Stephen Colbert is beating Jimmy Fallon. Liberals are back watching MSNBC. Bill Maher is relevant again. The chaotic opening weeks of the Trump administration — with an ongoing glut of wild political news stories — has been a rising tide for both political television’s ratings and its level of cultural influence.
But one long-middling TV player has been particularly well-positioned for a Republican and a businessman in the White House: Fox Business Network.
For years, Fox Business remained firmly behind the competition in the ratings. But for the past five months, the network has beaten CNBC in business-day viewership, the key part of the day for business news networks. According to Nielsen figures, Fox Business averaged 218,000 daytime viewers in February — a 59% spike from the same month last year.
Founded a decade ago, Fox Business has aimed to follow in the footsteps of Fox News, its conservative-leaning sister network that wrested CNN from the top spot in cable news years ago. With Fox Business, which also sits under Fox News’s senior executive leadership team, the company set its sights set on another powerhouse incumbent — CNBC — the former terrain of ousted Fox News chief Roger Ailes and a mainstay on TVs across trading floors, gyms, and the homes of retail investors in their underwear watching Jim Cramer yell about stocks. As Fox Business has seen a rise, CNBC — with its rotating cast of hedge fund manager and high-powered investor interviewees — dropped from 212,000 to 182,000 viewers over the same period.
That Fox Business’s leap in the ratings correlates with the Trump phenomenon is no coincidence. Trump has been a boon for many TV networks since he first entered the presidential race, and he continues to watch (and live tweet) cable news regularly. While CNBC covers the Trump presidency through the prism of its core finance constituency, Fox Business has taken a broader, more conservative tack, honing in on some of Trump’s hobbyhorse topics that veer closer to Washington than Wall Street, like taxes, health care, the media, and immigration. Critics of the network say that it has morphed into a right-wing politics channel — Fox News 2 — with hosts fixated on pro-Trump talking points. Anchors and executives at Fox Business defend their coverage as more modern, holistic analysis that business people really care about, and they say Fox Business has always covered business more broadly than the competition.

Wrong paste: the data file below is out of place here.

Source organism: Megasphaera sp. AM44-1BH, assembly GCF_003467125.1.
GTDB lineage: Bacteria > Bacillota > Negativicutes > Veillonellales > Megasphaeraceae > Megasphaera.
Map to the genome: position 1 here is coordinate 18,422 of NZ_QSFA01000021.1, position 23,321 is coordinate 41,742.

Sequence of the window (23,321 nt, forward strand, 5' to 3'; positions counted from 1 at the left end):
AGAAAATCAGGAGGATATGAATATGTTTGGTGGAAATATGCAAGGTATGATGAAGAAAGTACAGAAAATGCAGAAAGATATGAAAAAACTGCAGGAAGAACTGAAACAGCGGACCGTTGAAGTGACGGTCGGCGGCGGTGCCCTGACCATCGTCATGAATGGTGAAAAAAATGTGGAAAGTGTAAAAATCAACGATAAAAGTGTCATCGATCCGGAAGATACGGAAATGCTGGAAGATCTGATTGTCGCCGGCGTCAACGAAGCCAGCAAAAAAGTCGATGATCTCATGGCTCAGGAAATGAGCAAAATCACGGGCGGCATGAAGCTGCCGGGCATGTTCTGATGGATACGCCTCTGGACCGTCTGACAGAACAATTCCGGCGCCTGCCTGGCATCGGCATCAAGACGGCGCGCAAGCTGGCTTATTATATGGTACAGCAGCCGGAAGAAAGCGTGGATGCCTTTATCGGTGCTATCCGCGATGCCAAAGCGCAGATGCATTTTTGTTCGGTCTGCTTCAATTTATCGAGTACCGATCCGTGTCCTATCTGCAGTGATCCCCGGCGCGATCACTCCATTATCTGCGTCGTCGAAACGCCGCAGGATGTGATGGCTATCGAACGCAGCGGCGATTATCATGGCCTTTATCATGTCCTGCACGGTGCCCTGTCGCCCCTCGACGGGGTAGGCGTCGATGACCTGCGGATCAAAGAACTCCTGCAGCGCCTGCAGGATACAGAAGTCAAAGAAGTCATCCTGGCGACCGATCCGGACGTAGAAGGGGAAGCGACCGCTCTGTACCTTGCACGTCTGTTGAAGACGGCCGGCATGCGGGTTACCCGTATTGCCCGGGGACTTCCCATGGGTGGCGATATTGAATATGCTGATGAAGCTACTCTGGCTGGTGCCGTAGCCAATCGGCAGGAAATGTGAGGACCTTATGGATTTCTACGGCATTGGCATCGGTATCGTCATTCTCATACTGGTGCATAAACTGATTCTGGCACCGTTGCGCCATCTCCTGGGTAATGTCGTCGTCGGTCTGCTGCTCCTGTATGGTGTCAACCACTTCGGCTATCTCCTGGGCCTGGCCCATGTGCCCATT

Fox Business’s ascent comes as a surprise to just about anybody who actually works in finance, the key audience for business television and financial advertisers. For top sages on Wall Street, the coolest thing to say is that you avoid business TV entirely. “[I] don’t watch any,” well-known hedge-fund activist Dan Loeb said in an email. But most of the finance rank and file spend their days with at least some sort of ambient background noise — and that was, and still is, almost always CNBC.
“I think CNBC has better interviews and more in depth business knowledge that creates more usable information for viewers,” said billionaire investor and Shark Tank star Mark Cuban, who has been interviewed on both networks (Shark Tank reruns air on CNBC too). “I think Neil [Cavuto, Fox Business's managing editor for business news and a host on both Fox News and Fox Business] and Maria [Bartiromo, a Fox Business and Fox News host] are great and of course knowledgeable, but the network as a whole tends to still be too political. Which is why they probably are winning.”